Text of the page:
I am amazed that a country with such a negligible (non-Caucasian) minority population even has these types of arguments. The non-white minority population of England is only about 6 or 7%. Anyone who is complaining of immigrant invasions or "losing" British culture is just using euphemism to cover their xenophobia. Many of my UK friends comment that the U.S. is obsessed with race, at least over here it is discussed, positively or negatively. Signing a no racism pledge seems a bit naive but perhaps it is a step in the right direction.
Jason, USA

Race is an issue which should be discussed. It's not an issue which will disappear into thin air as some may wish!
D Patel, UK

I have read a lot of comments in which people seem to be congratulating themselves for living in a country in which racism appears to be a distant and receding dream. I am black and of Caribbean origin. I was educated in England and briefly worked there, but now I live in Belgium and have done for four years. In all that time, I have yet to hear one racial slur against me in any language I understand, English, French or Flemish. Yet, whilst in England, I have lost count of the number of times I have been verbally abused while walking down a street of an evening.

On the CRE issue, I side with the Tories on this one. No one need sign something blindingly obvious, unless they have something to hide. Standing up against it in principle was a courageous move by Portillo, whatever his real intentions were, for it exposes him to a lot more scrutiny than those who obediently tow the party line. Britain has a long, long way to go before it rids itself of certain ingrained attitudes. If you want to understand what racism is about, try being black in Britain.
Donald Desmond, Belgium

I am not racist but I am an advocate of fairness

Helen, UK
Race is an election issue. There are members of the white community who suffer racism in areas where they are the minority. Any white person highlighting this would merely be branded a racist. I am not racist but I am an advocate of fairness. This issue has been one-sided for far too long.
Helen, UK

I believe there is a problem of racism in the UK. And I blame the tabloids' jingoistic headlines in large part. Every time we play the Germans at football, out come the tired old WWII references. And they're similarly unbalanced on the subject of asylum seekers. However, I think overly politically correct organisations such as the CRE do more to encourage racism than to discourage it.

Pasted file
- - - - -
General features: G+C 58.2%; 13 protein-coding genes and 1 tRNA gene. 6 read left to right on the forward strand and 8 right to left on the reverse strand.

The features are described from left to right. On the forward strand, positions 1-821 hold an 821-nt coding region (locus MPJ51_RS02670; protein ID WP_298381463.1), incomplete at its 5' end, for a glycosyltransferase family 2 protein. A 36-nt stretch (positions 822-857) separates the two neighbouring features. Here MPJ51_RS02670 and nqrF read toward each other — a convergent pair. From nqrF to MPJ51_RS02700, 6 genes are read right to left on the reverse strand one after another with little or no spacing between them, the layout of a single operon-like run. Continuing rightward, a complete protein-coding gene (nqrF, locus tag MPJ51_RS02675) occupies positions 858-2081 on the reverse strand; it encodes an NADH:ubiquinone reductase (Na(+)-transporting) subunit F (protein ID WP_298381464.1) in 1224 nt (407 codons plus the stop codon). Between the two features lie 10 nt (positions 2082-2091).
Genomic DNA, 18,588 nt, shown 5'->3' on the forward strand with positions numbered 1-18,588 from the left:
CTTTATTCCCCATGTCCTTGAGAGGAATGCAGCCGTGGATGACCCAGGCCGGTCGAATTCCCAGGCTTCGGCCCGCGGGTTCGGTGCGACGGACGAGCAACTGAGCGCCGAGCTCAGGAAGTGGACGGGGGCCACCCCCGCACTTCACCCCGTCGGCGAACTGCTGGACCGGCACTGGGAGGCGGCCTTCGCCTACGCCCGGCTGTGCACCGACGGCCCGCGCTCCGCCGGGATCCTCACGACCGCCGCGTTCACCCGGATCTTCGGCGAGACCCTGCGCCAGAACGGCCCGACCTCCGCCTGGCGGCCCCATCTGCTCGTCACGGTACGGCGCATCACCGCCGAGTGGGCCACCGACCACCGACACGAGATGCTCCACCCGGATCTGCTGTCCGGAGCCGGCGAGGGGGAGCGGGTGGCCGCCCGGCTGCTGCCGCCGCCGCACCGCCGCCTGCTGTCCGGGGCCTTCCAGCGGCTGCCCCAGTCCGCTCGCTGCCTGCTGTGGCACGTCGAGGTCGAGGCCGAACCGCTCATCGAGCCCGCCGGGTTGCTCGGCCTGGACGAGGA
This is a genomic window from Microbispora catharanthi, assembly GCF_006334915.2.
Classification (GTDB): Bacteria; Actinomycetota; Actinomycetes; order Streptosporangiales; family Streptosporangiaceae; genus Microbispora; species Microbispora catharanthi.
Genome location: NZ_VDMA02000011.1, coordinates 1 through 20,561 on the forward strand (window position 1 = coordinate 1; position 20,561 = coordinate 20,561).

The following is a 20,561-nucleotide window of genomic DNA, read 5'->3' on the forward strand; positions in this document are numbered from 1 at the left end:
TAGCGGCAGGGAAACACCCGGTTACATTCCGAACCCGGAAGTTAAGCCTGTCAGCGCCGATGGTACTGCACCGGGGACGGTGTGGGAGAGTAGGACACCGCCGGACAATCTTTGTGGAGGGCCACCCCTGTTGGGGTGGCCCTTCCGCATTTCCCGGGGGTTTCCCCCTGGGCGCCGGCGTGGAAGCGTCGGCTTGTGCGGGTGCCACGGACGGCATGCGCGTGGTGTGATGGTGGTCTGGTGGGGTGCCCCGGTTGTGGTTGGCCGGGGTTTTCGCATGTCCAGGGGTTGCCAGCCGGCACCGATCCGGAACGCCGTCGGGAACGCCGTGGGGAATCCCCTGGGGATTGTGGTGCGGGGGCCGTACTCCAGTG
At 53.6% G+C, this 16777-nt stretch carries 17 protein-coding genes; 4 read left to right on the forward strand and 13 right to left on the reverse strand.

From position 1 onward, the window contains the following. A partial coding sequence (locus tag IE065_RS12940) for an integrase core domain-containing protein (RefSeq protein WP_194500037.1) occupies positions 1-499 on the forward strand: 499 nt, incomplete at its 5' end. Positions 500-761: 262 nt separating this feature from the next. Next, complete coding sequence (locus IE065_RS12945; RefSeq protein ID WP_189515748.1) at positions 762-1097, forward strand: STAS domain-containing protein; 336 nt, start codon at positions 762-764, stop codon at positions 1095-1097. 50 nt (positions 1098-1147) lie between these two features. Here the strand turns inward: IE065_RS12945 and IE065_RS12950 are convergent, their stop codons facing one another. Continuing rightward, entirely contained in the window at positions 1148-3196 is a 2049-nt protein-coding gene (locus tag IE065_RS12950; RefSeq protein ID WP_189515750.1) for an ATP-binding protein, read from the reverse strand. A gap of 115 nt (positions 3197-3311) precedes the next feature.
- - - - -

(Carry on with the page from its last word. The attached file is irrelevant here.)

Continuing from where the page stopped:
Rob, UK

I completely support a person's right to free speech. I also believe each person should speak responsibly - which is all the CRE are asking. Should I be able to say something that will endanger my neighbour's safety? NO. I work for a multinational company with a strong diversity policy. I would be sacked if I spoke in a way contrary to the guidelines laid down by the CRE. In my birth country (I am an Australian-born Briton) I would be arrested. Am I still able to speak freely on any subject I wish including RACE (which I often do with my British-born Chinese partner)? YES. Why should our politicians not be subject to the same responsibilities?
Sam Shaw, UK

The problem is that the Left play the race card and then accuse anybody who stands up against it of racism. For example, how many blacks are genuinely offended by the nursery rhyme "baa baa black sheep"? I can't say any of my black friends are. In fact, most of them are more concerned with the stereotyped "white socialist do-gooder" trying to decide what might offend them. Why not ask people? If a prospective MP uses blatantly racist language, don't vote for them. The power of the collective vote is worth more than a rap on the knuckles from Head Office. As for the CRE, are they joking? Do they really want to encourage discrimination by forcing more ethnic groups into Westminster even if the democratic vote is for someone else? I can't think of any better way to ignite racial tension.
Karl Peters, UK

It looks like the British will yet again have to take another page from across the Atlantic and start thinking of their country as a land of immigrants.
T.J. Cassidy, U.S.A.

I have been abused verbally and physically by racist individuals

Mo, UK